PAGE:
One can certainly criticise Wong Jing for the slapdash manner in which he flits between the various elements, but in the case of ‘From Vegas to Macau’, there is a zany energy with which he combines them for maximum crowd-pleasing entertainment. Lest it be any surprise, Wong has never been one to pay careful attention to plot and/or character development; instead, like a much more sophisticated Jack Neo, he isn’t afraid to cut straight to the punch line if necessary, which also explains why certain subplots or characters even are presented but never really expounded - like Chapman To’s Karl, who is pretty much absent in the last third of the movie.

Thankfully, Wong Jing’s comedic senses are at his sharpest here, so you’ll likely be more than willing to overlook the obvious flaws in the story department. Ken’s entry could not be more delightful with a hilarious game of poker between him and an arrogant challenger (played by Patrick Keung) as well as an obviously rigged lucky draw competition in order to engineer a match-up between his daughter Rainbow and Cool. There are also some good laughs to be had with the running jokes in the movie, including Ken’s ability to imitate the sounds of gunshot with his mouth and a truth serum that Mr Ko’s henchmen uses to force a confession out of his enemies.

But through it all, Wong Jing’s best lines seem to be reserved for none other than Chow Yun Fat himself, who takes a break from the more serious and dramatic roles of late to indulge in some screwball comedy. To say the change is refreshing is an understatement, for Chow reminds his fans that he has lost none of his charisma or drollness over the years. His timing here is pitch-perfect, and the same can be said of his singing and dancing not once but twice with Benz Hui as well as a former love played by TVB actress Maria Cordero. Indeed, Chow easily upstages all of his younger, more handsome, and prettier co-stars, leaving Tse looking positively wooden and To a somewhat childish one-note act. It is also Chow who anchors the more incredible sequences, most prominently Ken’s ‘killer’ card-throwing skills.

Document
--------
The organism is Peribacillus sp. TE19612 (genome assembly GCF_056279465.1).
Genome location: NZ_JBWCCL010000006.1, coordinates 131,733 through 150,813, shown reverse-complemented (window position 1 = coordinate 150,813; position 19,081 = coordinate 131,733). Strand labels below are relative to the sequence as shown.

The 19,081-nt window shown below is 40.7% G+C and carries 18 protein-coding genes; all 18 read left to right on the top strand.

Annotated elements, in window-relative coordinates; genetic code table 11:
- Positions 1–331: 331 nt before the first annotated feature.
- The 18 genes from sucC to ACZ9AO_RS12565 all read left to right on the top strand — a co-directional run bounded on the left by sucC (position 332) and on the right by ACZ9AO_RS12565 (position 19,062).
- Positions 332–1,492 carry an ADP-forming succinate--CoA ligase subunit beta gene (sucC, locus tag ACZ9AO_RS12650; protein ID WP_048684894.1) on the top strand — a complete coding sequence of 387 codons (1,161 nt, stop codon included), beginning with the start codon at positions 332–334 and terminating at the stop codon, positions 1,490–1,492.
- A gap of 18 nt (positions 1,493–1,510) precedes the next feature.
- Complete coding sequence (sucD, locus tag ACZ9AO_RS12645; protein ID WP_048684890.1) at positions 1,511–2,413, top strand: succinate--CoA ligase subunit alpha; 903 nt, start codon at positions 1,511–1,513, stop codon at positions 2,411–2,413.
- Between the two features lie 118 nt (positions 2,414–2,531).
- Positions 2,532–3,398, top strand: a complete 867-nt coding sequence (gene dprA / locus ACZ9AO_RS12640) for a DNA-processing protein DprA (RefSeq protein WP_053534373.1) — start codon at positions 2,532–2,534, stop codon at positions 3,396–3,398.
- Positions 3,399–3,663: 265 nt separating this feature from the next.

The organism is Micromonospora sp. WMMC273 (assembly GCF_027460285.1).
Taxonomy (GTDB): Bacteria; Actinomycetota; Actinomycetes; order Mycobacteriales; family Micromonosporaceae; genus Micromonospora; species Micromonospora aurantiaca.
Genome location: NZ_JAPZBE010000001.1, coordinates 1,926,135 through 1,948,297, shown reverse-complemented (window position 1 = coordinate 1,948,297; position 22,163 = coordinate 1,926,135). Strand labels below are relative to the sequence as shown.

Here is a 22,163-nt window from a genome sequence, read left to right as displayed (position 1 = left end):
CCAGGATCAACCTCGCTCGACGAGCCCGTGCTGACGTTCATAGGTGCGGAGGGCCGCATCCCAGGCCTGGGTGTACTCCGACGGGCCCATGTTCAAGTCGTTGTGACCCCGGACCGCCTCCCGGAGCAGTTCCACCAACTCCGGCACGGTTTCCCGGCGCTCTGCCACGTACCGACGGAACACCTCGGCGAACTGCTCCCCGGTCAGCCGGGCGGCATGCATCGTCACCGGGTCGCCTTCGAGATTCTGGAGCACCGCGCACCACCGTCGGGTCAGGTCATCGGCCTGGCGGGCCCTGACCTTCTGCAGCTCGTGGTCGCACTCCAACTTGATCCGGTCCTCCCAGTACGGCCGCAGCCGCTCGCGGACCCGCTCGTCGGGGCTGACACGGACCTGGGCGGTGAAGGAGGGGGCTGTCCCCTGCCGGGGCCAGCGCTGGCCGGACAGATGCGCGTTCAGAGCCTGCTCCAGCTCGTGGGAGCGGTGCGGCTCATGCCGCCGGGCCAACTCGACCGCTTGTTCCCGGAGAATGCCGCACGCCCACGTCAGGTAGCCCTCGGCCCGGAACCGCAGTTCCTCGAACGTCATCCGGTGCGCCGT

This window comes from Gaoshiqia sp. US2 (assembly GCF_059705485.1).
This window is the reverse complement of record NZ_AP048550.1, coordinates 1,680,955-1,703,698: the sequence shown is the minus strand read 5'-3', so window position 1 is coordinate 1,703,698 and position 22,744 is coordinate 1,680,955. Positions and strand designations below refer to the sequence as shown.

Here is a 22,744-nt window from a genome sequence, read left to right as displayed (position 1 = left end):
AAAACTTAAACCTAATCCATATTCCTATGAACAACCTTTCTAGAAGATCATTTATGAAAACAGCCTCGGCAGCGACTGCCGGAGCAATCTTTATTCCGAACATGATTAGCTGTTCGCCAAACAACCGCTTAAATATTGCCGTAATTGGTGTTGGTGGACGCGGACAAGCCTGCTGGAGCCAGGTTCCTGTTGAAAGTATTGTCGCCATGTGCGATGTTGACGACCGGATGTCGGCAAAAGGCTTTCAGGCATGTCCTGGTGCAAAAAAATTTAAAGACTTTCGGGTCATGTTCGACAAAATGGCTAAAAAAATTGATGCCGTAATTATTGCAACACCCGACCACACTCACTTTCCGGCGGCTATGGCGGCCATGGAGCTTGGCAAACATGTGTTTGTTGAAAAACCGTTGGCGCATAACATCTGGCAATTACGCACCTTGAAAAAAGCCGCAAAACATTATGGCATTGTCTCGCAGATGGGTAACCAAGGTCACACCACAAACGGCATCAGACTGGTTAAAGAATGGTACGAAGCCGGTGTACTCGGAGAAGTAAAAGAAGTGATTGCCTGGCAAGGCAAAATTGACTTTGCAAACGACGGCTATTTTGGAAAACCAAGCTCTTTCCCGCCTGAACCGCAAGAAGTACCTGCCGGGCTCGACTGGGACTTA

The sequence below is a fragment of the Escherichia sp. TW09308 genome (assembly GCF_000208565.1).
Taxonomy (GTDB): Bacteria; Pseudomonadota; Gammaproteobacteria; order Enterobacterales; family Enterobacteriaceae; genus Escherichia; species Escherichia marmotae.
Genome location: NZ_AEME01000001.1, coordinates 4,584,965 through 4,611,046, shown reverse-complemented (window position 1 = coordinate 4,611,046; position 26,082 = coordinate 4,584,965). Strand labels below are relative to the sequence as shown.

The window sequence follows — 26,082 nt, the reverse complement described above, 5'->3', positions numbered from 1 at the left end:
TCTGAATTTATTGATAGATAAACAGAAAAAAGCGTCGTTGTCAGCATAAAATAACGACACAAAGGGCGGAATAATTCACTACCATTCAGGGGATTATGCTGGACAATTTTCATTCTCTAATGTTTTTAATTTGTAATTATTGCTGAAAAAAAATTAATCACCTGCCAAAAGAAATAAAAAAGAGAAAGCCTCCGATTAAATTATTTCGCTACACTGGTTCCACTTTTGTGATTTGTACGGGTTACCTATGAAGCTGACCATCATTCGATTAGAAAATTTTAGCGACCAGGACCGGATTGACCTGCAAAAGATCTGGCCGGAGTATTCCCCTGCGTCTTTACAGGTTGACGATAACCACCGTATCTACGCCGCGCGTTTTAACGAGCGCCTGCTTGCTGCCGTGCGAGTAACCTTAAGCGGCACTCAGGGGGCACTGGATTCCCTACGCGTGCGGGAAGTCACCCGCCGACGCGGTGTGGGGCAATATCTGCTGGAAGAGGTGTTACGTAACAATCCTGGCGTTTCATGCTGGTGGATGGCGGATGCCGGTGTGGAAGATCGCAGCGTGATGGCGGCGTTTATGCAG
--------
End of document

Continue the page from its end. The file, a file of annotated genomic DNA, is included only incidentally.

This is through and through Chow’s show, a bravado display of charm and wit that will rekindle the love that his older fans have of him and win him a new generation of younger ones. As with last year’s ‘The Last Tycoon’, Wong Jing seems at his creative best when paired with Chow, and even with the obvious change in tone, both actor and director have lost none of their collaborative spark. Here, they have created an unabashedly entertaining flick that packs action, comedy, romance and espionage into a rollicking package of fun and laughter. It's a perfect throwback to the 'God of Gamblers' series, and also your best bet at a jolly good time at the movies this New Year. 

Movie Rating:

(Chow Yun Fat at his most charismatic and witty and Wong Jing at his funniest and most inspired in a long while - 'From Vegas to Macau' is a must-see action comedy this Chinese New Year)

Review by Gabriel Chong